I had two weeks dedicated to exploring my LGA as part of my daily allowed exercise. In the first week, I explored some of the more wealthy suburbs (with huge houses) and also visited its perimeters, north, south, east and west. These outer edges were all bush (Australian for forest). In the second week, I just focused on the bush and in particular Sydney Blue Gum trees.
I decided on a two sketchbook strategy – using a large 30x30cm square Clairefontaine Goldline sketchbook and a small Greenwood journal. I explained this in more detail here.
I did some research beforehand – looking up council maps (zoning, heritage and biodiversity) – and then in the first week, did some walking around a few heritage conservation areas with significant architecture. I managed a number of quick sketches of these areas (mainly large houses in my Greenwood) but the watercolour sketches were done back home from photos in my large sketchbook. Some of these houses were designed by important Sydney architects and I also did a little specific research on that. But I was enjoying sketching the bush more and so I’ve shelved this theme for later (it will tie in beautifully with my upcoming Group Run-through of my Buildings course starting 13 Oct!)
I visited Bobbin Head (and discovered a Sphinx), Ku ring gai Wildflower Garden (a place I’ve been wanting to go for years) and Headland Lookout (a place to go for a big vista). In some of my earliest research back home after my big road trip, I discovered that this part of Sydney used to be blue gum high forest so I tracked down two remnant forests – The Glades Reserve and Hay-Dalrymple Reserve. But the place that excited me the most was Lane Cove National Park.
As mentioned above, in the second week I decided to focus on Sydney Blue Gum trees and specifically to track them down inside Lane Cove National Park (LCNP).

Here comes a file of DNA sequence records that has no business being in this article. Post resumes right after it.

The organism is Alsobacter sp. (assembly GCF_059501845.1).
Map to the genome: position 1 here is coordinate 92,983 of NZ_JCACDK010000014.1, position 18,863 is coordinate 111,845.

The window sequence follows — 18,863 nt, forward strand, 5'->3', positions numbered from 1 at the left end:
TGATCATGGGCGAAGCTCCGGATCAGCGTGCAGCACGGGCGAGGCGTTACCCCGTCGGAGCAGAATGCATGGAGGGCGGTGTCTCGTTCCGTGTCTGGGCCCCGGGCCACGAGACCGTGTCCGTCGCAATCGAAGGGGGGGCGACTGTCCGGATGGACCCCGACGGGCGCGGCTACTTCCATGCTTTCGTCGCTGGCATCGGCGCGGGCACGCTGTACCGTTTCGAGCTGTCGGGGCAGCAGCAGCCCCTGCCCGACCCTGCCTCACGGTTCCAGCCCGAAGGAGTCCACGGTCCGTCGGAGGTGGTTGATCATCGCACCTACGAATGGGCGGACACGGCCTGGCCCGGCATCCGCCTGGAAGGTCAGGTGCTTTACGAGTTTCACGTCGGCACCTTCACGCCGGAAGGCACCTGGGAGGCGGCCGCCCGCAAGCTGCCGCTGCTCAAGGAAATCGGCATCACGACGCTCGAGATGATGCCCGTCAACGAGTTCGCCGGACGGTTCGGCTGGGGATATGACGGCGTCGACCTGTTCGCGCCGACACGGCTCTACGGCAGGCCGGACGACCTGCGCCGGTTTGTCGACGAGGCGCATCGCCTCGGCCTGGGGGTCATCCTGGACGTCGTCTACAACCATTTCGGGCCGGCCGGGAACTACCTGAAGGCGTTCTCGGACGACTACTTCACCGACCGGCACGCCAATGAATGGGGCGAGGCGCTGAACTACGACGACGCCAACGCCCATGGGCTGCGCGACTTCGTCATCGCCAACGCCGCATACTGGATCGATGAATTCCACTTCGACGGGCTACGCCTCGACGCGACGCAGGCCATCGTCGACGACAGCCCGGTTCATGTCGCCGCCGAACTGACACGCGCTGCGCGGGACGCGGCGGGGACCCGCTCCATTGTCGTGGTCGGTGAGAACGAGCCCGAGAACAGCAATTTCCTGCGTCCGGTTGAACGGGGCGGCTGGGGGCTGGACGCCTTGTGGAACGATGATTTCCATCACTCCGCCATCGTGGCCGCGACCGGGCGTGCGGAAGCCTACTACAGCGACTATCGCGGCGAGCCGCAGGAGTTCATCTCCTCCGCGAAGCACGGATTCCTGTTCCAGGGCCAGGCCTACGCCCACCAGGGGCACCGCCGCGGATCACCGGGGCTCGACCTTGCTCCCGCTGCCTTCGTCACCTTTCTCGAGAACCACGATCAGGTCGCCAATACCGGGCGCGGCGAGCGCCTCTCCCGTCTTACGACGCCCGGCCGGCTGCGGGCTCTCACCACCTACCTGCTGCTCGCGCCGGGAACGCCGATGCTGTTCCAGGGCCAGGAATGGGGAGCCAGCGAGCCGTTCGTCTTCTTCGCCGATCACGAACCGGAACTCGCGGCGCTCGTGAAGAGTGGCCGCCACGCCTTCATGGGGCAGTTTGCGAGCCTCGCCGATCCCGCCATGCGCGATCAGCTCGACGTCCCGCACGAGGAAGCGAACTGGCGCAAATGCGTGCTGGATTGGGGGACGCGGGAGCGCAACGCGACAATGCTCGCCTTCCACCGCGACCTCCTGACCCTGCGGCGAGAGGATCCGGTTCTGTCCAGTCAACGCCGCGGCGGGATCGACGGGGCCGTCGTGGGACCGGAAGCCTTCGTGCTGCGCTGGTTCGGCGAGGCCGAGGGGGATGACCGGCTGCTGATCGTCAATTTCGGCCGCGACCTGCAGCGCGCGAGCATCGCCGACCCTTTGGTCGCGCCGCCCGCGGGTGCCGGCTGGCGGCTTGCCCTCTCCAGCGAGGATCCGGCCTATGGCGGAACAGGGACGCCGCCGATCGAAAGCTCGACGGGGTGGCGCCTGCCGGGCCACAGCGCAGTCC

LCNP has some special memories for me as it was where we had many picnics when I was a child. It wasn’t a National Park back then and entry was free. I haven’t been back there for many years – the $8 daily fee is probably a big reason why. I recently invested in a yearly national park pass so now I’m able to visit as much as I want.
What makes Lane Cove so special is the fact that there are 30 different picnic areas so it’s easy to park my car in lots of different spots. I also love the sense of space created by the various grass areas and picnic/BBQ shelters.
The understorey bush isn’t in great condition (badly affected by weeds) but there is a huge variety of trees! As mentioned in an earlier article, it’s also busy enough during the week that I feel safe walking solo in the bush.
Last year I really enjoyed the challenge of sketching the scenes in my local suburb over and over (see more here) but it’s hard work to be inspired by the sameness. So I’m now super excited to discover a place that I can go to sketch with lots of variety – over 30 different picnic areas, every changing seasons, trees, bush, rocks, river and animals. And the best thing – it’s only a 5-minute drive from my home!